The Building America program, a branch of the U.S. Department of Energy, funds research on ways to improve the energy performance of new and existing homes and provides advice to new home builders and home-performance contractors. In recent decades, Building America has provided millions of dollars of research grants to energy consulting companies, including the Building Science Corporation, Consol, Florida Solar Energy Center, IBACOS, Passive HouseA residential building construction standard requiring very low levels of air leakage, very high levels of insulation, and windows with a very low U-factor. Developed in the early 1990s by Bo Adamson and Wolfgang Feist, the standard is now promoted by the Passivhaus Institut in Darmstadt, Germany. To meet the standard, a home must have an infiltration rate no greater than 0.60 AC/H @ 50 pascals, a maximum annual heating energy use of 15 kWh per square meter (4,755 Btu per square foot), a maximum annual cooling energy use of 15 kWh per square meter (1.39 kWh per square foot), and maximum source energy use for all purposes of 120 kWh per square meter (11.1 kWh per square foot). The standard recommends, but does not require, a maximum design heating load of 10 W per square meter and windows with a maximum U-factor of 0.14. The Passivhaus standard was developed for buildings in central and northern Europe; efforts are underway to clarify the best techniques to achieve the standard for buildings in hot climates. Institute U.S., and Steven Winter Associates.

Being a Carpenter Isn’t Simple Anymore

Posted on September 2, 2016 by Martin Holladay, GBA Advisor

After working for years as a carpenter, Bart Laemmel, a resident of Crested Butte, Colorado, decided to upgrade his skills. “I have a thirst for knowledge,” he said. Speaking at a presentation at the recent Westford Symposium on Building Science, Laemmel deployed his self-deprecating humor. “I am a HERSIndex or scoring system for energy efficiency established by the Residential Energy Services Network (RESNET) that compares a given home to a Home Energy Rating System (HERS) Reference Home based on the 2006 International Energy Conservation Code. A home matching the reference home has a HERS Index of 100. The lower a home’s HERS Index, the more energy efficient it is. A typical existing home has a HERS Index of 130; a net zero energy home has a HERS Index of 0. Older versions of the HERS index were based on a scale that was largely just the opposite in structure--a HERS rating of 100 represented a net zero energy home, while the reference home had a score of 80. There are issues that complicate converting old to new or new to old scores, but the basic formula is: New HERS index = (100 - Old HERS score) * 5. rater,” he said. “It was an intense training — seven days straight. I figured I knew everything. And I am a LEEDLeadership in Energy and Environmental Design. LEED for Homes is the residential green building program from the United States Green Building Council (USGBC). While this program is primarily designed for and applicable to new home projects, major gut rehabs can qualify. professional. I know how to check stuff off.”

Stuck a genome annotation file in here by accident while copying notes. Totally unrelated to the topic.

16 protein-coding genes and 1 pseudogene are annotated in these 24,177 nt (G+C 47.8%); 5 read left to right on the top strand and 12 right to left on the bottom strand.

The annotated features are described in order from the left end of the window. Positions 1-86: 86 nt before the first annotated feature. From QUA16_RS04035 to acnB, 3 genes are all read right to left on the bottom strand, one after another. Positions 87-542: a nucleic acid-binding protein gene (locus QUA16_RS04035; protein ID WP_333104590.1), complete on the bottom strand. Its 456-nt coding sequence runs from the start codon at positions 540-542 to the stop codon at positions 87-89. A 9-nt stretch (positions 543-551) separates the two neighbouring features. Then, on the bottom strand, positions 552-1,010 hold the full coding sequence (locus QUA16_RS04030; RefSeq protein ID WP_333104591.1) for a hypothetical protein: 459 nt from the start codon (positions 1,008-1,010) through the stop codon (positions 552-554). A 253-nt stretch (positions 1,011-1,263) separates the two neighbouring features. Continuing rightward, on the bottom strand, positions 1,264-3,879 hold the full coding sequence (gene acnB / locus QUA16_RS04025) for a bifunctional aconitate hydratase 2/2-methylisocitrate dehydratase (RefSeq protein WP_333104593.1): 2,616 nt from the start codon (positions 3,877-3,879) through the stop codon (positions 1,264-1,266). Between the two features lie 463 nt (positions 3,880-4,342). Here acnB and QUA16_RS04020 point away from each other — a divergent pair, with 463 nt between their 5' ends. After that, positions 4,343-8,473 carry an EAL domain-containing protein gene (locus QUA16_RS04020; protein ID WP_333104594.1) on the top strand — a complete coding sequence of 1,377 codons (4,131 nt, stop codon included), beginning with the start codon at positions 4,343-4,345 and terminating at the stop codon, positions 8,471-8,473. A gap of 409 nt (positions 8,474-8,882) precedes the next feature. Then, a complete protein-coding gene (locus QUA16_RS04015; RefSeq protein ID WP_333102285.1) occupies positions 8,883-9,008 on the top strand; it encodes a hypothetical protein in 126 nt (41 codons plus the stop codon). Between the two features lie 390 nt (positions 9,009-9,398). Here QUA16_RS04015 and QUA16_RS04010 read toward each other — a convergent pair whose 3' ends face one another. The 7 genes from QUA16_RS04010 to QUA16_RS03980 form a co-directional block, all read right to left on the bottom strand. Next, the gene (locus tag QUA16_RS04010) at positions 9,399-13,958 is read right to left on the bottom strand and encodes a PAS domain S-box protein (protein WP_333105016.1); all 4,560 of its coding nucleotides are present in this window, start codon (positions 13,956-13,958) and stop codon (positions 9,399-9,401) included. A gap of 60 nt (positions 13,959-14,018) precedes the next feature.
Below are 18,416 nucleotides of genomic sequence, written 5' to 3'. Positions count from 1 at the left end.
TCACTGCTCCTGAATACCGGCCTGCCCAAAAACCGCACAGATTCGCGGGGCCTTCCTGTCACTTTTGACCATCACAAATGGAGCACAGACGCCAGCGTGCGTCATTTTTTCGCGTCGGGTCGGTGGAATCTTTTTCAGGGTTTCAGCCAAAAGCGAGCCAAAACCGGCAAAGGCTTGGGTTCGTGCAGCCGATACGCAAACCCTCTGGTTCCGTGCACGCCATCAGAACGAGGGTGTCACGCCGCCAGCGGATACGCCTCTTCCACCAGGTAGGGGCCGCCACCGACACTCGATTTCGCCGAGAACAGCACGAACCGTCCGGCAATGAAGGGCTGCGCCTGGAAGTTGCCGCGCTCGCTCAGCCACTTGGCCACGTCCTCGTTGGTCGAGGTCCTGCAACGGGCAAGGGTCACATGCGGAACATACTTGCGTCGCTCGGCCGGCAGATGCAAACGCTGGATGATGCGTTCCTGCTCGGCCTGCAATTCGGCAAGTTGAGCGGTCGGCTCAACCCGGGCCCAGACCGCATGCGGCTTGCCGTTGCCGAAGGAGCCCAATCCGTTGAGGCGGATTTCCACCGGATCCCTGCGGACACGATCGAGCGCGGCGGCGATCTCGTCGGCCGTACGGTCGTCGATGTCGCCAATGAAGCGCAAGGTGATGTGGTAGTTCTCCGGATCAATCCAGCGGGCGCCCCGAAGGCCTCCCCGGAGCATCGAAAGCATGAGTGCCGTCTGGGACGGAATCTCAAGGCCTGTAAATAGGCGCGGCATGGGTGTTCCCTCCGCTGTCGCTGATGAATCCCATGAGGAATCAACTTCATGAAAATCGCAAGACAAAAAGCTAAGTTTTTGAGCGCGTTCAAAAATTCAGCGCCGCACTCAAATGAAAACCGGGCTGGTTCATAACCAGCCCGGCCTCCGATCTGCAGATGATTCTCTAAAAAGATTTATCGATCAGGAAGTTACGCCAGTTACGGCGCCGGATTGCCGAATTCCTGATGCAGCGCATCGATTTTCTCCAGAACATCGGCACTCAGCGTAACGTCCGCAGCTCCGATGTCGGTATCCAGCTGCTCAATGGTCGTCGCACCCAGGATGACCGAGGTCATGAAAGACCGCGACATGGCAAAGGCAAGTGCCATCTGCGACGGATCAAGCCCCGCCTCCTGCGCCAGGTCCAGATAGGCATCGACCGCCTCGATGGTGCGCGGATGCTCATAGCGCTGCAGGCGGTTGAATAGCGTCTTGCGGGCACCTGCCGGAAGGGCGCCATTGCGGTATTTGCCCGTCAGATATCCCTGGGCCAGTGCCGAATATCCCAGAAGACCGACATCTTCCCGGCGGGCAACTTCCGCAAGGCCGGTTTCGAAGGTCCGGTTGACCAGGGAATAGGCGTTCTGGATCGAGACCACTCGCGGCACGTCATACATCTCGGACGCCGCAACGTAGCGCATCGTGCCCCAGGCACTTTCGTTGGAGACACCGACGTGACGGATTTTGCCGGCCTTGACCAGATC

High Humidity in Unvented Conditioned Attics

Posted on August 26, 2016 by Martin Holladay, GBA Advisor

If you convert your vented unconditioned attic to an unvented conditioned attic by installing open-cell spray foam on the underside of your roof sheathingMaterial, usually plywood or oriented strand board (OSB), but sometimes wooden boards, installed on the exterior of wall studs, rafters, or roof trusses; siding or roofing installed on the sheathing—sometimes over strapping to create a rainscreen. , you may be surprised to discover that your attic is now the most humid room in your house.

Why? We don't know. Although building scientists haven’t achieved a consensus on the answer, we do have enough information to paint a picture of what’s going on.

Attaching Corner Trim on Walls With Rigid Foam

Posted on August 19, 2016 by Martin Holladay, GBA Advisor

Many readers have built homes with 4 inches or 6 inches of rigid foam on the exterior side of their walls. Typically, these walls include vertical 1x4 furring strips, 16 inches or 24 inches on center, on the exterior side of the rigid foam. The furring strips perform at least three functions: they hold the foam in place, they create a rainscreenConstruction detail appropriate for all but the driest climates to prevent moisture entry and to extend the life of siding and sheathing materials; most commonly produced by installing thin strapping to hold the siding away from the sheathing by a quarter-inch to three-quarters of an inch. gap, and they provide something for the siding to be fastened to.